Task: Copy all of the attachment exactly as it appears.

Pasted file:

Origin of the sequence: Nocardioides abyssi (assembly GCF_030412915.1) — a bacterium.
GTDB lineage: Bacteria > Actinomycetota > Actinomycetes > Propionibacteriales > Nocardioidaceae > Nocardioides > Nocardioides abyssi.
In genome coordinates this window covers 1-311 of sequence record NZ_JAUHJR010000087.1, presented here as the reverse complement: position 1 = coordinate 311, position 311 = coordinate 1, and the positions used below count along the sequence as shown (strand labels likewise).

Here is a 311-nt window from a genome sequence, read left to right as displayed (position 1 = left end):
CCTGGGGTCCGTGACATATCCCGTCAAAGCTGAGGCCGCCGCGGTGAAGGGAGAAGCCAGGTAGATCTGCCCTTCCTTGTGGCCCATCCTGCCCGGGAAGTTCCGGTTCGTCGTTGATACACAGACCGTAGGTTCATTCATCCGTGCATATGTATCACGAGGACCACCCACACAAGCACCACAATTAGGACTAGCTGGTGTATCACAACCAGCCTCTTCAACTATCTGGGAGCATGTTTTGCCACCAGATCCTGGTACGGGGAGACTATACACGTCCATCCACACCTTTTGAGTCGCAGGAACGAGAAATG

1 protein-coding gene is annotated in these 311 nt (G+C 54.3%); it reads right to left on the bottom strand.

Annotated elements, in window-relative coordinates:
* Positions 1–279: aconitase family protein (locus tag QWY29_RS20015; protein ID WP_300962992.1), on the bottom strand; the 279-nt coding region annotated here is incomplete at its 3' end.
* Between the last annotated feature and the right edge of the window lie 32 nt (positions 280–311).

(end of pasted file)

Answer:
Origin of the sequence: Nocardioides abyssi (assembly GCF_030412915.1) — a bacterium.
GTDB lineage: Bacteria > Actinomycetota > Actinomycetes > Propionibacteriales > Nocardioidaceae > Nocardioides > Nocardioides abyssi.
In genome coordinates this window covers 1-311 of sequence record NZ_JAUHJR010000087.1, presented here as the reverse complement: position 1 = coordinate 311, position 311 = coordinate 1, and the positions used below count along the sequence as shown (strand labels likewise).

Here is a 311-nt window from a genome sequence, read left to right as displayed (position 1 = left end):
CCTGGGGTCCGTGACATATCCCGTCAAAGCTGAGGCCGCCGCGGTGAAGGGAGAAGCCAGGTAGATCTGCCCTTCCTTGTGGCCCATCCTGCCCGGGAAGTTCCGGTTCGTCGTTGATACACAGACCGTAGGTTCATTCATCCGTGCATATGTATCACGAGGACCACCCACACAAGCACCACAATTAGGACTAGCTGGTGTATCACAACCAGCCTCTTCAACTATCTGGGAGCATGTTTTGCCACCAGATCCTGGTACGGGGAGACTATACACGTCCATCCACACCTTTTGAGTCGCAGGAACGAGAAATG

1 protein-coding gene is annotated in these 311 nt (G+C 54.3%); it reads right to left on the bottom strand.

Annotated elements, in window-relative coordinates:
* Positions 1–279: aconitase family protein (locus tag QWY29_RS20015; protein ID WP_300962992.1), on the bottom strand; the 279-nt coding region annotated here is incomplete at its 3' end.
* Between the last annotated feature and the right edge of the window lie 32 nt (positions 280–311).